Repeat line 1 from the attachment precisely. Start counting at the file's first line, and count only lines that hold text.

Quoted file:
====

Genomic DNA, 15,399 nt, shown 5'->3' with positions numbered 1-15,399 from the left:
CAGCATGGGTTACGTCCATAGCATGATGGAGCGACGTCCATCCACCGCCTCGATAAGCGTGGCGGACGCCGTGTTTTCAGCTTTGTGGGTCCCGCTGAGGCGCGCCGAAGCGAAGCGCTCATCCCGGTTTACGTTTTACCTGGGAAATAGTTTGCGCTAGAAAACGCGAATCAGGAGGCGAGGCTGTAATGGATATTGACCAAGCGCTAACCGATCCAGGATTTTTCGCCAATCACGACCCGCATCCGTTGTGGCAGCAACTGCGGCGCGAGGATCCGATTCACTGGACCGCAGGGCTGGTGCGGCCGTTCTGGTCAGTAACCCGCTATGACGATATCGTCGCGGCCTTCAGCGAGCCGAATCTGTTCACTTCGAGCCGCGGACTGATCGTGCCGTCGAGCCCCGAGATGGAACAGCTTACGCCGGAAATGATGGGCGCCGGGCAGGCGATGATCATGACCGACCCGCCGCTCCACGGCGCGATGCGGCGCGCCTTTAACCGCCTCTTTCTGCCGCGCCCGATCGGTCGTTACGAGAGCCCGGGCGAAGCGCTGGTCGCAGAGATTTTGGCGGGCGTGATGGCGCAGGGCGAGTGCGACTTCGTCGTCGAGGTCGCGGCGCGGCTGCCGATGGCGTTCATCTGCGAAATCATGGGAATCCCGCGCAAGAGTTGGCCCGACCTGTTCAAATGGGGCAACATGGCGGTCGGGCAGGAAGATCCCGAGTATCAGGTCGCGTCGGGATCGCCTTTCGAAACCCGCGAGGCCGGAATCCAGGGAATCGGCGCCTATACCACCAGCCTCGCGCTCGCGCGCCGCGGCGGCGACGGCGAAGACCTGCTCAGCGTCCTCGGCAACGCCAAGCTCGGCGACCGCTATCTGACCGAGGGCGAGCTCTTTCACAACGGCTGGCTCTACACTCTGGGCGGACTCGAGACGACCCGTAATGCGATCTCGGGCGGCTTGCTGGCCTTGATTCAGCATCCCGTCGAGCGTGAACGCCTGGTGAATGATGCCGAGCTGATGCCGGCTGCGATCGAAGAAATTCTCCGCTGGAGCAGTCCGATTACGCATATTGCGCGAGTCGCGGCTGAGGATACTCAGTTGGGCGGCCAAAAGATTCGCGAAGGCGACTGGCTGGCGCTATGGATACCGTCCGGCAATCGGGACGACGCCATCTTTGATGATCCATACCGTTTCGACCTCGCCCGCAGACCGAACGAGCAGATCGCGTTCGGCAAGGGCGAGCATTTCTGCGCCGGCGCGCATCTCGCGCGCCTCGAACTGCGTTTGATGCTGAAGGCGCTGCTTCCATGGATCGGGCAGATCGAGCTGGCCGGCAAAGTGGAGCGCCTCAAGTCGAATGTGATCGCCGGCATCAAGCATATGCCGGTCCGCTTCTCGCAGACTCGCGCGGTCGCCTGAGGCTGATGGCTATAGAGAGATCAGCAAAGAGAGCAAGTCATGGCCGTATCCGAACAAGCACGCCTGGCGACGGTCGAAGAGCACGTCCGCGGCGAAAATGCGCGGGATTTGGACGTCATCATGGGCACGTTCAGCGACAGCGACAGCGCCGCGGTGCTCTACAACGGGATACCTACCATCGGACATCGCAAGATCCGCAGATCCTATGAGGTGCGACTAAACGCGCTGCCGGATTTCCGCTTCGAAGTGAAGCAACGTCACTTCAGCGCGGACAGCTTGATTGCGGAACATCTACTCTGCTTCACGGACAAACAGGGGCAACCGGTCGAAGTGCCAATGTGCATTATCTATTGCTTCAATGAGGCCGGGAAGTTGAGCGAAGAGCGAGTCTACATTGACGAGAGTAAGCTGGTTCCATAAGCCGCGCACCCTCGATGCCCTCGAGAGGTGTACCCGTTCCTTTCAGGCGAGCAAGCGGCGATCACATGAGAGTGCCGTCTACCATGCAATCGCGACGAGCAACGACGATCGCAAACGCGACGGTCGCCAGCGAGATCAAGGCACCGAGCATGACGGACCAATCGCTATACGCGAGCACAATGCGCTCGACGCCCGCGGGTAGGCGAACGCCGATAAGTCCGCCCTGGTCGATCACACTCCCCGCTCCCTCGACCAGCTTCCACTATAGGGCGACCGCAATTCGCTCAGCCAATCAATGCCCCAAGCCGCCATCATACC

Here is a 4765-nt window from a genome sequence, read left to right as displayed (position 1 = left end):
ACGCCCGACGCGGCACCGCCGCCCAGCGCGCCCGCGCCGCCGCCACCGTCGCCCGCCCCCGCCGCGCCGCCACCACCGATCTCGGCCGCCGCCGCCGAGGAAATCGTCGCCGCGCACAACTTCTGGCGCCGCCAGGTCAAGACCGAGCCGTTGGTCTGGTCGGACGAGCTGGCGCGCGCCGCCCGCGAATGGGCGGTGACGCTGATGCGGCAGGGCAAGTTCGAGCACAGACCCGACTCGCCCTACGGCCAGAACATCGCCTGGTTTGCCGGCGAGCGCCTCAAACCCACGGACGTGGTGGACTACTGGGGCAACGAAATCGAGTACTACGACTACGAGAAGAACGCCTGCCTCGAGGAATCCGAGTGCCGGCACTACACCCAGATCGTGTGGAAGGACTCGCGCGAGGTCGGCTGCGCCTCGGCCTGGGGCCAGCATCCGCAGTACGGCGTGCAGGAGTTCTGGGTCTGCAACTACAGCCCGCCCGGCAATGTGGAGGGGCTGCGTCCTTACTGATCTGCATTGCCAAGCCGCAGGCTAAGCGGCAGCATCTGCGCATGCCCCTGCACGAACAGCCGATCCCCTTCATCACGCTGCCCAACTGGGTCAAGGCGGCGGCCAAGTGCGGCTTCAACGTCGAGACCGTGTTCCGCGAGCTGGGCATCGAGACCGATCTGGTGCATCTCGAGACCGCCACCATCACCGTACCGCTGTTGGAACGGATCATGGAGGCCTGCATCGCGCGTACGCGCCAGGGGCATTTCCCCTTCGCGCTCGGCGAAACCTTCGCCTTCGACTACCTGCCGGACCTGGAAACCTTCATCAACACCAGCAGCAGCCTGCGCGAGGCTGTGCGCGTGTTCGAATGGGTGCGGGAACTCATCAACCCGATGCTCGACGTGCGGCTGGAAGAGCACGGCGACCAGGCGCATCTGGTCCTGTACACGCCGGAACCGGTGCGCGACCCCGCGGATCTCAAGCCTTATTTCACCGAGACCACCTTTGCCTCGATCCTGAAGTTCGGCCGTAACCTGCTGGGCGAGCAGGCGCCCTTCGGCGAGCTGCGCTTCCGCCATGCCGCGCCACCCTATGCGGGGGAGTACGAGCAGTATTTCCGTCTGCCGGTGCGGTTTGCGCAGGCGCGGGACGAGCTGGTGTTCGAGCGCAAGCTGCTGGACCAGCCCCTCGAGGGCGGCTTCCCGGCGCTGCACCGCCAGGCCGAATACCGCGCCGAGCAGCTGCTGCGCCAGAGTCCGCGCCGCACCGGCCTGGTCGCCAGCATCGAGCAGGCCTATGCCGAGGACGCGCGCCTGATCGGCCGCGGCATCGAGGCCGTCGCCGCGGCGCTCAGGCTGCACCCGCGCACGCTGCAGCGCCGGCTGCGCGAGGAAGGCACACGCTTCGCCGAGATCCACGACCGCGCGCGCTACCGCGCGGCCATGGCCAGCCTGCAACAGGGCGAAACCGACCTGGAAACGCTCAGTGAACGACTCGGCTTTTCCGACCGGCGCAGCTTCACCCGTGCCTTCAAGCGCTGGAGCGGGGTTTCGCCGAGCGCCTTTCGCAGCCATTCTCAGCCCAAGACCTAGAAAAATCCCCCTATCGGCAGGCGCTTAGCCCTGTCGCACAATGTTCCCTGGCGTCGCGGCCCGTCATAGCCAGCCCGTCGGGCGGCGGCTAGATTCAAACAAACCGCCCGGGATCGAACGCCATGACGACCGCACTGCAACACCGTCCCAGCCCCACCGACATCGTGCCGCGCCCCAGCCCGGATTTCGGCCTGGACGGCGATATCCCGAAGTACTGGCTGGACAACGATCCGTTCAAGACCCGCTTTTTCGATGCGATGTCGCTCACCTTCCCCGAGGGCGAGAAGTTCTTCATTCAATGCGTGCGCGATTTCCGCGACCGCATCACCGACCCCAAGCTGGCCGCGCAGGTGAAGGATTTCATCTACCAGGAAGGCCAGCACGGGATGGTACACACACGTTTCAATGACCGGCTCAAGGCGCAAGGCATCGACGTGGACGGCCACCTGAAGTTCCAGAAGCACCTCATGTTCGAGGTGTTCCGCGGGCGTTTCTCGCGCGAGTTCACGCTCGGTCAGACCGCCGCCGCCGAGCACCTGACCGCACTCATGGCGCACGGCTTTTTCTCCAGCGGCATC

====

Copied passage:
Genomic DNA, 15,399 nt, shown 5'->3' with positions numbered 1-15,399 from the left: